Furniture & Decorative Arts

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NEW YORK, NY -- What has always intrigued me about American furniture are the unique ways that cabinetmakers combined regional and foreign techniques and tastes to forge a distinctly American style. We can examine two chairs in the October 4, 2017 auction that exhibit vastly different influences and design aesthetics, yet were made during a short seventy year span.

In early American furniture, different regions can be distinguished by specific construction and design details. The October 4 sale offers a great example of a chair from the Chapin School in Connecticut Valley (Lot 159) that also has a fun backstory. Eliphalet Chapin (1741-1807) worked as a cabinetmaker in East Windsor, Connecticut. After an “ill-fated association with a local woman who bore his child in March 1767,” Chapin moved to Philadelphia and remained there for several years. Returning to East Windsor by 1769, he spent the rest of his career in Connecticut. However, those few years in Philadelphia proved to be hugely influential in Chapin’s furniture design and construction. Chapin’s cousin, Aaron Chapin, also came to work with him in East Windsor from 1774-1783. Both men, and possibly additional family members and local cabinetmakers, worked in this blended style, now known as the Chapin School.

Philadelphia was the epicenter for high style American furniture in the 18th century, with renowned craftsmen contributing to its distinct Chippendale style, a style that gained traction in America through European design sources and cabinetmakers from abroad. Philadelphia style characteristics, such as squared claws and triangular talons on the ball and claw feet, are found in Chapin School chairs. The construction details include through tenons on seat rails and rounded corner blocks.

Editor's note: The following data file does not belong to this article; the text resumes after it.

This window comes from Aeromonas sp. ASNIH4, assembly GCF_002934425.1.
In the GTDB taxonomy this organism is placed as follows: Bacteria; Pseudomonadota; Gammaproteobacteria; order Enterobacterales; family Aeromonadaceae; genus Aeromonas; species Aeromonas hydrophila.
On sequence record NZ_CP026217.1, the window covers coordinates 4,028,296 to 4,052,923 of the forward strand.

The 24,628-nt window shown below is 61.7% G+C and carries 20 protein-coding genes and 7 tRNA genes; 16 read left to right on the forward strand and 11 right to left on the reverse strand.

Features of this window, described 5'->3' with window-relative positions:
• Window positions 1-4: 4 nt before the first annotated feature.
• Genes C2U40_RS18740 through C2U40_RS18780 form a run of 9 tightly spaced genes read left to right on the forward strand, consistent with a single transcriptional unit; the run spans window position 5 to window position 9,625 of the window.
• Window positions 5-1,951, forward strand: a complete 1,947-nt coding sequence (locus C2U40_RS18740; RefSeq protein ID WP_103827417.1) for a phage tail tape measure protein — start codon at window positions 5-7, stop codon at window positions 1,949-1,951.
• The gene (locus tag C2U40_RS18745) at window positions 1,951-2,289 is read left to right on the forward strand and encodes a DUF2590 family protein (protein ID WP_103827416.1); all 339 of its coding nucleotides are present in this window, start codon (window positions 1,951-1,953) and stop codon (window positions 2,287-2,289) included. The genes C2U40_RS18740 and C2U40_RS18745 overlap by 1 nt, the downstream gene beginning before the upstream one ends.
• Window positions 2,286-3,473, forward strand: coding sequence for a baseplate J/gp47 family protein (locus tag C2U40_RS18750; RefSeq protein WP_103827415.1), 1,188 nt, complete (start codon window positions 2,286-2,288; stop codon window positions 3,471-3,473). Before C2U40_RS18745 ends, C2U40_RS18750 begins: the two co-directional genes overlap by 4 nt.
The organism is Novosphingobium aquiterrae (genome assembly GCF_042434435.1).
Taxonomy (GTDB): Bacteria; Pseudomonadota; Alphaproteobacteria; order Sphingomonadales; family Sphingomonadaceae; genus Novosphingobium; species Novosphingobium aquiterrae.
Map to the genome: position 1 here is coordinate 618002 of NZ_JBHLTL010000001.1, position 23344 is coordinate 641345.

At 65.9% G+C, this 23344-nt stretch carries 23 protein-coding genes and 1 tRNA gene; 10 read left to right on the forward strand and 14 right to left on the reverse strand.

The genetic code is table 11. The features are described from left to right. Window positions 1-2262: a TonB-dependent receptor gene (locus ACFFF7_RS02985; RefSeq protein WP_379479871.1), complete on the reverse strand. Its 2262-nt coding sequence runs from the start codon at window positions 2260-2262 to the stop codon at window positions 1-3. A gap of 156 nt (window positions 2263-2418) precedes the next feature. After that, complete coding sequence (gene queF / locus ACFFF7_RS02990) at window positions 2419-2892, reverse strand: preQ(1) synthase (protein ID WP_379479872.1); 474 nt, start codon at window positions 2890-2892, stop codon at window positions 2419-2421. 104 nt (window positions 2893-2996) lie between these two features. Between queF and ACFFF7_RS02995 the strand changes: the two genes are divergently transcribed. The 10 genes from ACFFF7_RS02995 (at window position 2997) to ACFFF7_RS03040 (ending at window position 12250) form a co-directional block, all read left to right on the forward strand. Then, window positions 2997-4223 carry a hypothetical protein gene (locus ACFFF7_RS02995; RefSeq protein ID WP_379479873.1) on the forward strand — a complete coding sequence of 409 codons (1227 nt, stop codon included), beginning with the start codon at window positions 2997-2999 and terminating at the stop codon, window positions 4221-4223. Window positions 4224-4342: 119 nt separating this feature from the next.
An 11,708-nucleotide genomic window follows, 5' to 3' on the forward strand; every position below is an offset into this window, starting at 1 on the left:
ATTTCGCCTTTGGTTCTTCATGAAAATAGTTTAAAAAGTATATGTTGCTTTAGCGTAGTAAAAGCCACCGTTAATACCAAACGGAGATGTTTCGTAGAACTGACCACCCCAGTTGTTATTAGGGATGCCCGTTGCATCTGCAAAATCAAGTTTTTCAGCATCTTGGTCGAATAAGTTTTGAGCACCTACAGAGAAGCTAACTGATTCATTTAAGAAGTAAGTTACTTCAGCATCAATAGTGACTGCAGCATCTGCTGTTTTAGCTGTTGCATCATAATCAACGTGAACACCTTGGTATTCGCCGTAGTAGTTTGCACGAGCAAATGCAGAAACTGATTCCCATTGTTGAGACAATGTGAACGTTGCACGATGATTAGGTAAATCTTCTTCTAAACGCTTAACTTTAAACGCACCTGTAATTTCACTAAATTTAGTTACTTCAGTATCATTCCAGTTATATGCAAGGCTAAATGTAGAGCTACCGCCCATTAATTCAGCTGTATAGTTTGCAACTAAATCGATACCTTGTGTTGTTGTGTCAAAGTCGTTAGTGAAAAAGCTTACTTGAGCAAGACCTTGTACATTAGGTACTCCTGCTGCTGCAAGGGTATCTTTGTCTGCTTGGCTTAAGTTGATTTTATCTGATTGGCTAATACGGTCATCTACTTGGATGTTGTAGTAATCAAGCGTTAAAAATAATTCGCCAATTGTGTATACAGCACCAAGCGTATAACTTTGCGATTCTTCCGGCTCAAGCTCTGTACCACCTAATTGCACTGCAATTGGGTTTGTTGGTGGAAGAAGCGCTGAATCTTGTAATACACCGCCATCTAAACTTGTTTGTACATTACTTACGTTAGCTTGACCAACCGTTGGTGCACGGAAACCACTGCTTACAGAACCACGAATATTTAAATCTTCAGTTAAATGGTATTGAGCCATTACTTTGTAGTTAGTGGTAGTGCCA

Today, Chippendale furniture can be seen as traditional, conservative, and only appropriate for interiors that focus on early American style. However, now knowing the scandal that caused a unique merging of regional techniques, wouldn’t it be a fun conversation piece to have in one’s home?

By the mid-19th century, the country was booming and had transformed from its 18th century days. Population was shifting from rural America to cities as a result of the Industrial Revolution, fueling a demand for furniture and luxury goods which drew inspiration from historical styles. The Gothic revival was one of the first of various revival styles in America. The style began in Britain and by the 1840s, gothic motifs proliferated in American furniture, borrowing details from gothic churches and Medieval English architecture. The October 4 auction offers an armchair (Lot 274) that includes Gothic architectural characteristics, such as the rose window back, quatrefoils, pointed arches and crockets. In residences, gothic furniture and decorations were considered appropriate for libraries and hallways. However, the style never gained as much popularity as the later Rococo or Renaissance Revivals, as Gothic was often seen as “too ostentatious or stately” for interiors.

Gothic Revival furniture in the mid-19th century completed a room that was decked out in trefoils and pointed arches. However, the sculptural and architectural quality of a single piece, like this armchair, can add zest to any modern interior.


Nancy E. Richards, Nancy Goyne Evans, Wendy A. Cooper, and Michael S. Podmaniczky. New England Furniture at Winterthur: Queen Anne and Chippendale Periods (Winterthur, DE: Winterthur Museum, 1997)

Catherine Hoover Voorsanger and John K. Howat, Art and the Empire City: New York, 1825-1861 (New York: Metropolitan Museum of Art, 2000)

Portrait of specialist Leigh Kendrick
Client Relationship Manager
Furniture & Decorative Arts
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